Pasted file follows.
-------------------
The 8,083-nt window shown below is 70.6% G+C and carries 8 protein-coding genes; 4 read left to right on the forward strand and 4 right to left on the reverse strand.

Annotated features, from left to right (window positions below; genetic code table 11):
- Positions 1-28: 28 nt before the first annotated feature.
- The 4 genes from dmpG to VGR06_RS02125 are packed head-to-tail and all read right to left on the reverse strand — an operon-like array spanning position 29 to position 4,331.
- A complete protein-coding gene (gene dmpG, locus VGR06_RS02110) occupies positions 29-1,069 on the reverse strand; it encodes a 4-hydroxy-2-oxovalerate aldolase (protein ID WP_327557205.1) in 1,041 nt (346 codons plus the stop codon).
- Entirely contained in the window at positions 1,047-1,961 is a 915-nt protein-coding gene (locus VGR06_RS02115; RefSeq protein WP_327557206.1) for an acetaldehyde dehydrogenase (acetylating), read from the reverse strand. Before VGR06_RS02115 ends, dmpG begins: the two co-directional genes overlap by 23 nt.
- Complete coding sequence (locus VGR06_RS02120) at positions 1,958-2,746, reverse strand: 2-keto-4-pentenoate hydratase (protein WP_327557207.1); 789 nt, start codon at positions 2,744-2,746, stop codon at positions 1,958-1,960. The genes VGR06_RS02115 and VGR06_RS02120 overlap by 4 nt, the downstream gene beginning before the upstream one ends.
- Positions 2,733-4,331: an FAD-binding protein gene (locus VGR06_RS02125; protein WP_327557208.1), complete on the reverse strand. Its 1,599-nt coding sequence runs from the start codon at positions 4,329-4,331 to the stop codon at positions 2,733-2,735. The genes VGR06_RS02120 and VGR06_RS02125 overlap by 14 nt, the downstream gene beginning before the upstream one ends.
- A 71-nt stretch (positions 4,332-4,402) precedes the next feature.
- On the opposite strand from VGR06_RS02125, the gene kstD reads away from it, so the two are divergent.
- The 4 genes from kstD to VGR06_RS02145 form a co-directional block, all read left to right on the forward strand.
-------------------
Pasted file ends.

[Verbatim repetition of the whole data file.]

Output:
The 8,083-nt window shown below is 70.6% G+C and carries 8 protein-coding genes; 4 read left to right on the forward strand and 4 right to left on the reverse strand.

Annotated features, from left to right (window positions below; genetic code table 11):
- Positions 1-28: 28 nt before the first annotated feature.
- The 4 genes from dmpG to VGR06_RS02125 are packed head-to-tail and all read right to left on the reverse strand — an operon-like array spanning position 29 to position 4,331.
- A complete protein-coding gene (gene dmpG, locus VGR06_RS02110) occupies positions 29-1,069 on the reverse strand; it encodes a 4-hydroxy-2-oxovalerate aldolase (protein ID WP_327557205.1) in 1,041 nt (346 codons plus the stop codon).
- Entirely contained in the window at positions 1,047-1,961 is a 915-nt protein-coding gene (locus VGR06_RS02115; RefSeq protein WP_327557206.1) for an acetaldehyde dehydrogenase (acetylating), read from the reverse strand. Before VGR06_RS02115 ends, dmpG begins: the two co-directional genes overlap by 23 nt.
- Complete coding sequence (locus VGR06_RS02120) at positions 1,958-2,746, reverse strand: 2-keto-4-pentenoate hydratase (protein WP_327557207.1); 789 nt, start codon at positions 2,744-2,746, stop codon at positions 1,958-1,960. The genes VGR06_RS02115 and VGR06_RS02120 overlap by 4 nt, the downstream gene beginning before the upstream one ends.
- Positions 2,733-4,331: an FAD-binding protein gene (locus VGR06_RS02125; protein WP_327557208.1), complete on the reverse strand. Its 1,599-nt coding sequence runs from the start codon at positions 4,329-4,331 to the stop codon at positions 2,733-2,735. The genes VGR06_RS02120 and VGR06_RS02125 overlap by 14 nt, the downstream gene beginning before the upstream one ends.
- A 71-nt stretch (positions 4,332-4,402) precedes the next feature.
- On the opposite strand from VGR06_RS02125, the gene kstD reads away from it, so the two are divergent.
- The 4 genes from kstD to VGR06_RS02145 form a co-directional block, all read left to right on the forward strand.